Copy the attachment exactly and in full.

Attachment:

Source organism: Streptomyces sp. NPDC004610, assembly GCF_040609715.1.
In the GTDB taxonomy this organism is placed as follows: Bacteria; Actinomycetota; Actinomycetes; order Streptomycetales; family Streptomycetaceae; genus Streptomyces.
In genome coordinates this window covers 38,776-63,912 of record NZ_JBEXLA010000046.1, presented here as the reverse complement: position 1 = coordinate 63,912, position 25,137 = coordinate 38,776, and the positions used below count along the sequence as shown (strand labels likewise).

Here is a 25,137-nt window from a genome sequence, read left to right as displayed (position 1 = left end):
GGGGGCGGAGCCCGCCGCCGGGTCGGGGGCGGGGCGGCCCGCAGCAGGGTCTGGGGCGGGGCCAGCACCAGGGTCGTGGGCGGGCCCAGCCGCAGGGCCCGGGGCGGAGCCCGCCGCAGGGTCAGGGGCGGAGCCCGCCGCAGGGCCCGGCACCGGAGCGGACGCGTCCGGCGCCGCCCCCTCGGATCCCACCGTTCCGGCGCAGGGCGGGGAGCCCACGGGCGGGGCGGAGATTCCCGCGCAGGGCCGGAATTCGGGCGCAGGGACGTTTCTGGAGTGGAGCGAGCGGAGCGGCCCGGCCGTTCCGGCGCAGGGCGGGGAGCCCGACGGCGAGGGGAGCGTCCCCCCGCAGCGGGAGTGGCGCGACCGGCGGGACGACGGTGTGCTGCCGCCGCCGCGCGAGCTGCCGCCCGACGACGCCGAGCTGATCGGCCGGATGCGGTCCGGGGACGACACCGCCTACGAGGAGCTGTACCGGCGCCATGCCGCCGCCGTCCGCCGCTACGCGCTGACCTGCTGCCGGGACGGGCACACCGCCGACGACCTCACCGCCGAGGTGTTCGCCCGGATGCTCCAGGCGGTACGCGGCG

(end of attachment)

Source organism: Streptomyces sp. NPDC004610, assembly GCF_040609715.1.
In the GTDB taxonomy this organism is placed as follows: Bacteria; Actinomycetota; Actinomycetes; order Streptomycetales; family Streptomycetaceae; genus Streptomyces.
In genome coordinates this window covers 38,776-63,912 of record NZ_JBEXLA010000046.1, presented here as the reverse complement: position 1 = coordinate 63,912, position 25,137 = coordinate 38,776, and the positions used below count along the sequence as shown (strand labels likewise).

Here is a 25,137-nt window from a genome sequence, read left to right as displayed (position 1 = left end):
GGGGGCGGAGCCCGCCGCCGGGTCGGGGGCGGGGCGGCCCGCAGCAGGGTCTGGGGCGGGGCCAGCACCAGGGTCGTGGGCGGGCCCAGCCGCAGGGCCCGGGGCGGAGCCCGCCGCAGGGTCAGGGGCGGAGCCCGCCGCAGGGCCCGGCACCGGAGCGGACGCGTCCGGCGCCGCCCCCTCGGATCCCACCGTTCCGGCGCAGGGCGGGGAGCCCACGGGCGGGGCGGAGATTCCCGCGCAGGGCCGGAATTCGGGCGCAGGGACGTTTCTGGAGTGGAGCGAGCGGAGCGGCCCGGCCGTTCCGGCGCAGGGCGGGGAGCCCGACGGCGAGGGGAGCGTCCCCCCGCAGCGGGAGTGGCGCGACCGGCGGGACGACGGTGTGCTGCCGCCGCCGCGCGAGCTGCCGCCCGACGACGCCGAGCTGATCGGCCGGATGCGGTCCGGGGACGACACCGCCTACGAGGAGCTGTACCGGCGCCATGCCGCCGCCGTCCGCCGCTACGCGCTGACCTGCTGCCGGGACGGGCACACCGCCGACGACCTCACCGCCGAGGTGTTCGCCCGGATGCTCCAGGCGGTACGCGGCG